Thanks to blogs, online forums, and product review sites, companies and marketers now have access to a seemingly endless array of data on consumers' opinions and experiences. In principle, businesses should be able to use this information to gain a better understanding of the general market and of their own and their competitors' customers.
Yet this wealth of consumer-generated content can be both a blessing and a curse. A new approach, described in a study by Oded Netzer, the Philip H. Geier Jr. Associate Professor at Columbia Business School, offers a way to efficiently aggregate and analyze this content. The study, co-authored with Ronen Feldman and Moshe Fresko of Hebrew University, and Jacob Goldenberg, visiting professor at Columbia Business School and Professor of Marketing at the Hebrew University of Jerusalem, shows how text mining—the process of extracting useful information from unstructured text—combined with network-analysis tools can help businesses leverage the web as a marketing research playground, generating meaningful insights on market structure and the competitive landscape without asking consumers a single question.
The researchers developed a text-mining tool specifically designed for the complexity of consumer forums, as well as a method of converting this information into quantifiable perceptual associations and similarities between brands. Companies can use this method to monitor their market positions over time—with greater detail and at a lower cost than through traditional methods based on sales and survey data.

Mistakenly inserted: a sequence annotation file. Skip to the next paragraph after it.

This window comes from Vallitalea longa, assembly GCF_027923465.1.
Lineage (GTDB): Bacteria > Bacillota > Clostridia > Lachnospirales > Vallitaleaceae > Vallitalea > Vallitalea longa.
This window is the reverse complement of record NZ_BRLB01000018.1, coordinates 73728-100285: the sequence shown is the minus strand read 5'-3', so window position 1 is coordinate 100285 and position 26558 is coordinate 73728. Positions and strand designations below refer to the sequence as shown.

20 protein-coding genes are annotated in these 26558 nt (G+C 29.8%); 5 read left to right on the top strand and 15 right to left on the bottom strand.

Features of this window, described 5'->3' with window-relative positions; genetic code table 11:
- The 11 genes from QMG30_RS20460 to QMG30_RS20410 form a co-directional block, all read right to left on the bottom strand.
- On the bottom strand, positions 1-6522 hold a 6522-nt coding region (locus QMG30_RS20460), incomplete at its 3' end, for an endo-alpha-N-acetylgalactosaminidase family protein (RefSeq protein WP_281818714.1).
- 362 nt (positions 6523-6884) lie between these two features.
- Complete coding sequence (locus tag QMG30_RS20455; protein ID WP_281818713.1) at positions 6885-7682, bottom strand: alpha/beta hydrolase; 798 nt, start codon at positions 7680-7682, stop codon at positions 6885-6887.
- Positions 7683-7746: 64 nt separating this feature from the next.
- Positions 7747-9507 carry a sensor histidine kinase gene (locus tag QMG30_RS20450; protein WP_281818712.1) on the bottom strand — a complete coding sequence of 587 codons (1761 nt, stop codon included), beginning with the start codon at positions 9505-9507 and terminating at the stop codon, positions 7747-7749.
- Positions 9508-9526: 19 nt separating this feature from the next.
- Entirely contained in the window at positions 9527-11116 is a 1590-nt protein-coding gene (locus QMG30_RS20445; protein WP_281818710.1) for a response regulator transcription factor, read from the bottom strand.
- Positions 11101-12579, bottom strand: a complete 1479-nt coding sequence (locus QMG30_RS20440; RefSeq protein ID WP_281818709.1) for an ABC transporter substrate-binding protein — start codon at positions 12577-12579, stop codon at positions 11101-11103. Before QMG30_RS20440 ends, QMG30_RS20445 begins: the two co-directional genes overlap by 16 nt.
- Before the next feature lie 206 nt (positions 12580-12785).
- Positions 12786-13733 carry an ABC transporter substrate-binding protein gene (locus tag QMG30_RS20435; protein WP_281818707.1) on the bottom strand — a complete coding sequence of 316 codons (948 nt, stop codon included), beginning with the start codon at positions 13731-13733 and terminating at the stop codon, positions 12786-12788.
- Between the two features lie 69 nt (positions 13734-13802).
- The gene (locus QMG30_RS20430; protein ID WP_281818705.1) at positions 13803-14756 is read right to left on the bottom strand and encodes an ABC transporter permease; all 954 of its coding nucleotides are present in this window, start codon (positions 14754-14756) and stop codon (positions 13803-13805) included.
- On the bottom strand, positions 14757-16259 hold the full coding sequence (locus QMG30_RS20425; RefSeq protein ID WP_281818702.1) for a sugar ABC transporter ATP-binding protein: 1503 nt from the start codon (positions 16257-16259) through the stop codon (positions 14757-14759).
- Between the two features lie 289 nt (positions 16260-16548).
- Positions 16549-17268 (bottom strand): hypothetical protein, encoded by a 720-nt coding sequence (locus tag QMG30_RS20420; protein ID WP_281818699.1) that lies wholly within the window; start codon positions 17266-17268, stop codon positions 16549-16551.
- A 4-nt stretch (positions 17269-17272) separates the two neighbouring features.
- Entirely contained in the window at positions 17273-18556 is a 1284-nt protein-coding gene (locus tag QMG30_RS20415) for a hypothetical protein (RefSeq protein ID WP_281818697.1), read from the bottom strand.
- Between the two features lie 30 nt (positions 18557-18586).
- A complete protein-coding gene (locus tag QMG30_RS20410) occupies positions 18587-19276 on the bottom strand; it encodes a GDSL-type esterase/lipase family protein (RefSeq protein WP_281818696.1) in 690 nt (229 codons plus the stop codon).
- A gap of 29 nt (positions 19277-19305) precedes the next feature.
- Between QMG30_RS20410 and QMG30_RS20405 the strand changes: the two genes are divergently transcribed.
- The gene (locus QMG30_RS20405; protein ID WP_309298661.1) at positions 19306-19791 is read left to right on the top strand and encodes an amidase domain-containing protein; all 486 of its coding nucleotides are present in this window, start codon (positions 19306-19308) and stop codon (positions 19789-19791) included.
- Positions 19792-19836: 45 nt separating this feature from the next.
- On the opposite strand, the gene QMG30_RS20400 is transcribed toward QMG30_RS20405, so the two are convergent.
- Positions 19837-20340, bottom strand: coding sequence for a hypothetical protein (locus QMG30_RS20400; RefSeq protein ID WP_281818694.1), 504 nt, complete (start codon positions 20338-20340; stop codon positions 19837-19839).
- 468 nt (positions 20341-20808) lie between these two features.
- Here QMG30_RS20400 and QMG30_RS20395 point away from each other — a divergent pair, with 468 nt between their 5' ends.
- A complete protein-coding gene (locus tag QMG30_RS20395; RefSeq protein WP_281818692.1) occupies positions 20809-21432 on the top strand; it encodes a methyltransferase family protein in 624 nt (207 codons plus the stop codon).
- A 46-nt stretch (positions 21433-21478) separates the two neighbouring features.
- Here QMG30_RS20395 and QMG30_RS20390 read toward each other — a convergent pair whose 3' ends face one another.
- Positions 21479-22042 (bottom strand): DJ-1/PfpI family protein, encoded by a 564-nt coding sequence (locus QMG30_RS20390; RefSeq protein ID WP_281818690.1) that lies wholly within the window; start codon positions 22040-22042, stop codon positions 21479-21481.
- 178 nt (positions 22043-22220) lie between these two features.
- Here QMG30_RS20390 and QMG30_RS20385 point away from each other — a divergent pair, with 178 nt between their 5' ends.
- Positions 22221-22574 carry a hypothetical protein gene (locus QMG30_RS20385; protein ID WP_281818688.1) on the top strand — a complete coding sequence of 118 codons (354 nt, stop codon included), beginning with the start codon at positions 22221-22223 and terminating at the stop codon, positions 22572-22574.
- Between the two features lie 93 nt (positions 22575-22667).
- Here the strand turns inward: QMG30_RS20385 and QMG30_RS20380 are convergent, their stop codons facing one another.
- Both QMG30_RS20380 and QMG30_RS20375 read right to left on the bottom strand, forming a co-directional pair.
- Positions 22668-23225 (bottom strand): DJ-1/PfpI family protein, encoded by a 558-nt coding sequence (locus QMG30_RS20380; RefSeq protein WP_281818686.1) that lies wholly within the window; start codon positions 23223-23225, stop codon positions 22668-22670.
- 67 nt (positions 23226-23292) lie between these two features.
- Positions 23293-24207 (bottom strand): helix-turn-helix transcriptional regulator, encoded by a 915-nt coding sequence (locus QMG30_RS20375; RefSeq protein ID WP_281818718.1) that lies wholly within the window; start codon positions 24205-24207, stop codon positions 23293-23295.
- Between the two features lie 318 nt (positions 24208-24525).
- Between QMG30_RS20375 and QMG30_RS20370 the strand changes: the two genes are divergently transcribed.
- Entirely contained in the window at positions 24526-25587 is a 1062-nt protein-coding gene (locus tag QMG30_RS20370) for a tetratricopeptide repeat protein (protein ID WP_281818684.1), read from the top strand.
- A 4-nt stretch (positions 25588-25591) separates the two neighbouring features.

The method proved successful in empirical tests, including one focused on consumer forums about sedan cars. In the first test, the researchers downloaded data from the sedan forum Edmunds.com, and text mined more than 860,000 consumer messages, consisting of close to six million sentences posted by about 76,000 unique consumers between 2001 and 2007. Using their combination of text mining and network-analysis techniques, they created a visual maps of consumer perceptions and discussions about 169 different sedan cars. The maps can be used to evaluate the competitive market structure, and assess the effectiveness of marketing campaigns. The study demonstrates how a large scale marketing campaign by Cadillac aimed at positioning Cadillac as a stronger rival for import luxury cars was indeed able to move the needle in terms of consumers' top-of-mind association of Cadillac.
This new method can also be used to analyze more structured textual data such as blogs, reviews, and articles to explore consumer perceptions and opinions.
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